“We expect the Hong Kong authorities not to use law enforcement selectively for political purposes, and to handle cases fairly and transparently in a manner that preserves the rule of law and the Hong Kong people’s universal rights to freedom of peaceful assembly and freedom of expression.”

You could charitably categorise that as a statement of principle rather than a comment on the merits of an individual case. But it provoked a fierce reply from the China Foreign Office in Hong Kong, offering the usual threats.

Then there was a statement from the Department of Justice, “a rare move” denying political influence, a canter through the prosecution case with “a police spokesman”, and an assurance from the Security Bureau that the arrests were based on evidence and law.

Then we got to the people who had said or implied that the arrests were not based on evidence and law: former governor Chris Patten – “outrageous” – and US Congressman Michael McCaul – “blatant political oppression”.

Now the gloves are off we get another dollop from the Foreign Ministry, in which it is implied that the men arrested are “anti-China plotters who messed up Hong Kong”.

Taiwan’s Foreign Minister is quoted as Tweeting sadness, and Leung Chun-ying is quoted as Facebooking that Apple Daily, Mr Lai’s newspaper, is “the symbol of the abuse of freedom, and is the culprit for the deteriorating media landscape in Taiwan.”

The Post’s effort ends as it began, with a careful bit of diplomatic phraseology: The EU’s office in Hong Kong is “monitoring the situation.”

Clearly this article is a laudable attempt at balance. But I do not think that complies with the law. If it is unlawful to imply that the arrested person is innocent or guilty it must surely be against the law to imply both with attribution to different sources.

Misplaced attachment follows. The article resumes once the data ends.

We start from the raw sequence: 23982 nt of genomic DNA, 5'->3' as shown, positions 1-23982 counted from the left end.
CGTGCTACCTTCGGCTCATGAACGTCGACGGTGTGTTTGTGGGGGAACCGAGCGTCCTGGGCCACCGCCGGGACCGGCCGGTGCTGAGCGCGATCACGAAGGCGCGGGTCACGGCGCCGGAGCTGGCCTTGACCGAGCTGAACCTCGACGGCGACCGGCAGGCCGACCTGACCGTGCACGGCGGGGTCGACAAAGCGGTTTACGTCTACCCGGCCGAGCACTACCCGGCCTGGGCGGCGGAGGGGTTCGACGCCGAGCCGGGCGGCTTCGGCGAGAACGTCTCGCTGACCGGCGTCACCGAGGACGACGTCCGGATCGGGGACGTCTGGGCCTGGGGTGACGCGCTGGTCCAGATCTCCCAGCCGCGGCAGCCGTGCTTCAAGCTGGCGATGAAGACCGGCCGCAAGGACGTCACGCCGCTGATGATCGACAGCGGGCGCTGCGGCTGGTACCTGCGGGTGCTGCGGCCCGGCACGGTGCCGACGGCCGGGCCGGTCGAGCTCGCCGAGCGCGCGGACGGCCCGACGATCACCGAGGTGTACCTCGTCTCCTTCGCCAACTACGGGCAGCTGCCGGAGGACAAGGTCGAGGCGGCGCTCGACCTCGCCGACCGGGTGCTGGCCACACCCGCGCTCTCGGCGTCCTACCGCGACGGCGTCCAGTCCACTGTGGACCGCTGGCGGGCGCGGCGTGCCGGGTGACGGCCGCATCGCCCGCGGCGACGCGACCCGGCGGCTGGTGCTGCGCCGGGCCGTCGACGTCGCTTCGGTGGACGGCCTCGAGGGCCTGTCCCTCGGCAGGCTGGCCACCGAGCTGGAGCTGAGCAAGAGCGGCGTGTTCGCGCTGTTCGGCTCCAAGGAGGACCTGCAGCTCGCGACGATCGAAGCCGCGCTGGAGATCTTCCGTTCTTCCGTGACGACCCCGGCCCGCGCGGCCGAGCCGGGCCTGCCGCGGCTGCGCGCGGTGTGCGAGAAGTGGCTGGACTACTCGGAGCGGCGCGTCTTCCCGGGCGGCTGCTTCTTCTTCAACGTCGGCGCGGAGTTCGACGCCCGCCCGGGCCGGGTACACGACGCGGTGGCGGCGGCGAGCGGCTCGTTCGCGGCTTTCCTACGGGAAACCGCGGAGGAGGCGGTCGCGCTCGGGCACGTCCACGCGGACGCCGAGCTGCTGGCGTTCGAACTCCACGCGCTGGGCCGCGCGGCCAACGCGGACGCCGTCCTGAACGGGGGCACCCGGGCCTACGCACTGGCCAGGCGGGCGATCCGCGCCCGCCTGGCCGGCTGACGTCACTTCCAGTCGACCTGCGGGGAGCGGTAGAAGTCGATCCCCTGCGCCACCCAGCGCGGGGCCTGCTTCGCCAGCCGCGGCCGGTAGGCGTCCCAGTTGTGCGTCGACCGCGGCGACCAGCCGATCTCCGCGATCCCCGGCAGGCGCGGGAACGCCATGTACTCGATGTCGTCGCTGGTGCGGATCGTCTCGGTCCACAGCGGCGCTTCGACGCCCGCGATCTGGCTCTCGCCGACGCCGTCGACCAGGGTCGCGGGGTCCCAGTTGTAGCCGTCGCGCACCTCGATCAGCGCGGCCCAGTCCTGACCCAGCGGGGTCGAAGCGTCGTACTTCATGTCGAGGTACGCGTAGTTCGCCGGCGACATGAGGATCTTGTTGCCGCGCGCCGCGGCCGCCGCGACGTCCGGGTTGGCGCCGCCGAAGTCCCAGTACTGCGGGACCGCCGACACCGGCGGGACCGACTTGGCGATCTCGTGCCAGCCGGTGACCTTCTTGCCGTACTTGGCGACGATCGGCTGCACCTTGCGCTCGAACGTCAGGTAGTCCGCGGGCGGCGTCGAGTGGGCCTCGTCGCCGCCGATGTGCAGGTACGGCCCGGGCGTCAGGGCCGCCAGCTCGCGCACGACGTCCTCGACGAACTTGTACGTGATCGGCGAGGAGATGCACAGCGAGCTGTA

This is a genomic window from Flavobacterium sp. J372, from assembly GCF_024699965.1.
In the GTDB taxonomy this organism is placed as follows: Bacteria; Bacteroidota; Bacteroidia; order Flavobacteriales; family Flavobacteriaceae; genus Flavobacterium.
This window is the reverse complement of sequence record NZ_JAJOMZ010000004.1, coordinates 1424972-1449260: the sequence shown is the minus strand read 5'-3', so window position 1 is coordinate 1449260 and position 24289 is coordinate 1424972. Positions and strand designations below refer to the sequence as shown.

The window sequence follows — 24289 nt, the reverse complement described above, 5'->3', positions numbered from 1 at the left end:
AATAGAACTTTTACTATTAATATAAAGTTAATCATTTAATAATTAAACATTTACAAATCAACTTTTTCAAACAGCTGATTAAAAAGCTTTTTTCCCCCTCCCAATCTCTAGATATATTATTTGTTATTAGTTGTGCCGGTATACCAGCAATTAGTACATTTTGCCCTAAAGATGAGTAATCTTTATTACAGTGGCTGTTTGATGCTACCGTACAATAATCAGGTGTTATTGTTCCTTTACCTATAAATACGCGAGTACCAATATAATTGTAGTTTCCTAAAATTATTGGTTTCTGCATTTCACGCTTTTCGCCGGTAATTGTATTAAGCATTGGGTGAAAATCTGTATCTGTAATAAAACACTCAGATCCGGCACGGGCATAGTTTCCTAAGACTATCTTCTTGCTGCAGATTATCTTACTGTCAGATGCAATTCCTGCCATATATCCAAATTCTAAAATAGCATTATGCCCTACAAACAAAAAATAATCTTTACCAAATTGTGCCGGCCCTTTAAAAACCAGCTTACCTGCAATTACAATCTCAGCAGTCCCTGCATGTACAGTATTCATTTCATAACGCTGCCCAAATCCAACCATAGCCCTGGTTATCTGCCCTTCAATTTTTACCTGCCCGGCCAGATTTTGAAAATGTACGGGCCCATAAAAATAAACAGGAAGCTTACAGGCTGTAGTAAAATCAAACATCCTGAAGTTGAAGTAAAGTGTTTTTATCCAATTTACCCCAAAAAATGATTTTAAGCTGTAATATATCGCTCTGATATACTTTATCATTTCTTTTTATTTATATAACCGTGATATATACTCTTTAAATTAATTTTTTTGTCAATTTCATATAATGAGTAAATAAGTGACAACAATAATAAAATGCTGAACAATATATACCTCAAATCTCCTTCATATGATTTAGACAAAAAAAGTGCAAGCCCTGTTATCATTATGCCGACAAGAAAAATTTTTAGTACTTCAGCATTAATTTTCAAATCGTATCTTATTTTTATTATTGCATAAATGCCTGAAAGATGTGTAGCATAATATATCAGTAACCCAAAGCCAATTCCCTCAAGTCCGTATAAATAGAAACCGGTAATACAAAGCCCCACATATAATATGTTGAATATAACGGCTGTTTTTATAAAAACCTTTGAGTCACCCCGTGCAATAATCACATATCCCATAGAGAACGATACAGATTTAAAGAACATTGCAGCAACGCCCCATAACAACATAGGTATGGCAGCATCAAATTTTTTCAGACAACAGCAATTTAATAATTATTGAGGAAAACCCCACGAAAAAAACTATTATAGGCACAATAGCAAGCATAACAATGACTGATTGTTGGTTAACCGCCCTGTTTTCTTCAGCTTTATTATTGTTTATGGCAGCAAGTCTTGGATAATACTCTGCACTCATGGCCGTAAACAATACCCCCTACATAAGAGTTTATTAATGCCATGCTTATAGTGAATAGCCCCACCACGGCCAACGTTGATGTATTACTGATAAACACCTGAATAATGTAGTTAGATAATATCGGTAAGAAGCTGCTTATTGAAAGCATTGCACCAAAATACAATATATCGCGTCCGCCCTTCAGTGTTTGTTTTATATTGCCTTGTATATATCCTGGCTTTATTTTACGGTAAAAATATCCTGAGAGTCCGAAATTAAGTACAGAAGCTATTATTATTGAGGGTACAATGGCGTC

The saddest part of the whole thing is the appearance of the “rare move” from the Department of Justice. It is a shame that the DoJ feels the need to assure us that cases are decided impartially. That ought to be expected. We do not expect to get “rare moves” from the Fire Brigade saying that they try to put all fires out impartially.

The other sad thing about this statement is that the vast majority of the population will not believe a word of it. This is where we have been brought by years of lies and evasions.

Talking of lies and evasions brings us back to Leung Chun-ying, who stars in the Hong Kong Standard’s piece on the arrests with a quote so flagrantly prejudicial that I dare not repeat it. At the time of writing it is still in the on-line version. Third paragraph.

The Standard’s piece, headlined without irony “Beijing warns against meddling in Lai case” has the disadvantage that the first half of it is entirely attributed to Xinhua, whose scribes are not inhibited by any need to worry about Hong Kong law. Or indeed to avoid meddling in the Lai case. So we are told that the arrests are “the arrival of long-awaited justice.” We get the quote from Mr Leung, and one from a DAB bigwig who thought the arrest was “encouraging news.”

Then we meet a Mr Willy Fu, spokesman for a bit of United Front work called the Hong Kong Legal Exchange Foundation, who thought the arrests were based on “sufficient evidence”. Is this man not a lawyer?

And we have a mini-protest outside the Next Media office (20 people) whose organiser says Mr Lai has “been taking action that disturbed the country and Hong Kong.”

Just in case you thought the “state media” were being a bit defensive we get a final round-up of the more critical views: the State Department, Mr Patten and Amnesty International get a paragraph each.

And there you are. Government-friendly publications can do what they like. Actually  the discussion of Mr Lai is not the worst example, even in Monday’s newspapers. On the same page as the Standard’s coverage of the Lai case is another one headlined “Jobless man ‘burned MTR bins on impulse’”.

This consists entirely of a detailed account of the prosecution’s case running over 12 paragraphs, including the interesting detail that “under Police caution, he admitted to committing arson during a moment of impulse,” according to Chief Inspector Jack Mok Tsz-wai.

I can remember a newspaper being fined $80,000 for a comment piece which implied that a man on trial had made a confession. Mr Mok “warned that arson is a serious offence.”

So it is indeed. Contempt of court, on the other hand, appears to have been repealed by neglect.